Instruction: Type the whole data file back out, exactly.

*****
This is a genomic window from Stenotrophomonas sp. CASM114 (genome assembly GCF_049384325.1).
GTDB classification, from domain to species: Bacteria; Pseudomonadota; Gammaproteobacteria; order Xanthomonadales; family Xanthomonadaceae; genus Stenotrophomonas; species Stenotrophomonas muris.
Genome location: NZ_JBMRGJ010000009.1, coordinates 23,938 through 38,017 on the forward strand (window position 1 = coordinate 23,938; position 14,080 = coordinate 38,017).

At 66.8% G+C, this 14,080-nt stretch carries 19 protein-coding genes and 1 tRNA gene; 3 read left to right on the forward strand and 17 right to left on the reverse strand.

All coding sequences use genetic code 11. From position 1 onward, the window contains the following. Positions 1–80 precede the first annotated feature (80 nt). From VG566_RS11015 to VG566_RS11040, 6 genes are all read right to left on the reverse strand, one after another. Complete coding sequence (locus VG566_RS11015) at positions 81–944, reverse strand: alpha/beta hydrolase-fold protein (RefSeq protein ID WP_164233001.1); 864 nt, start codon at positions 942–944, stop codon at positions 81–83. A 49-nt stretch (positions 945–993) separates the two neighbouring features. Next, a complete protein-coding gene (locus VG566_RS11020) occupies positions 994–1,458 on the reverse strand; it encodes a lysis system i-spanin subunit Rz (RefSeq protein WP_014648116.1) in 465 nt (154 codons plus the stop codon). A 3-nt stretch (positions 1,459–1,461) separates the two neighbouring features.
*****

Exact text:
This is a genomic window from Stenotrophomonas sp. CASM114 (genome assembly GCF_049384325.1).
GTDB classification, from domain to species: Bacteria; Pseudomonadota; Gammaproteobacteria; order Xanthomonadales; family Xanthomonadaceae; genus Stenotrophomonas; species Stenotrophomonas muris.
Genome location: NZ_JBMRGJ010000009.1, coordinates 23,938 through 38,017 on the forward strand (window position 1 = coordinate 23,938; position 14,080 = coordinate 38,017).

At 66.8% G+C, this 14,080-nt stretch carries 19 protein-coding genes and 1 tRNA gene; 3 read left to right on the forward strand and 17 right to left on the reverse strand.

All coding sequences use genetic code 11. From position 1 onward, the window contains the following. Positions 1–80 precede the first annotated feature (80 nt). From VG566_RS11015 to VG566_RS11040, 6 genes are all read right to left on the reverse strand, one after another. Complete coding sequence (locus VG566_RS11015) at positions 81–944, reverse strand: alpha/beta hydrolase-fold protein (RefSeq protein ID WP_164233001.1); 864 nt, start codon at positions 942–944, stop codon at positions 81–83. A 49-nt stretch (positions 945–993) separates the two neighbouring features. Next, a complete protein-coding gene (locus VG566_RS11020) occupies positions 994–1,458 on the reverse strand; it encodes a lysis system i-spanin subunit Rz (RefSeq protein WP_014648116.1) in 465 nt (154 codons plus the stop codon). A 3-nt stretch (positions 1,459–1,461) separates the two neighbouring features.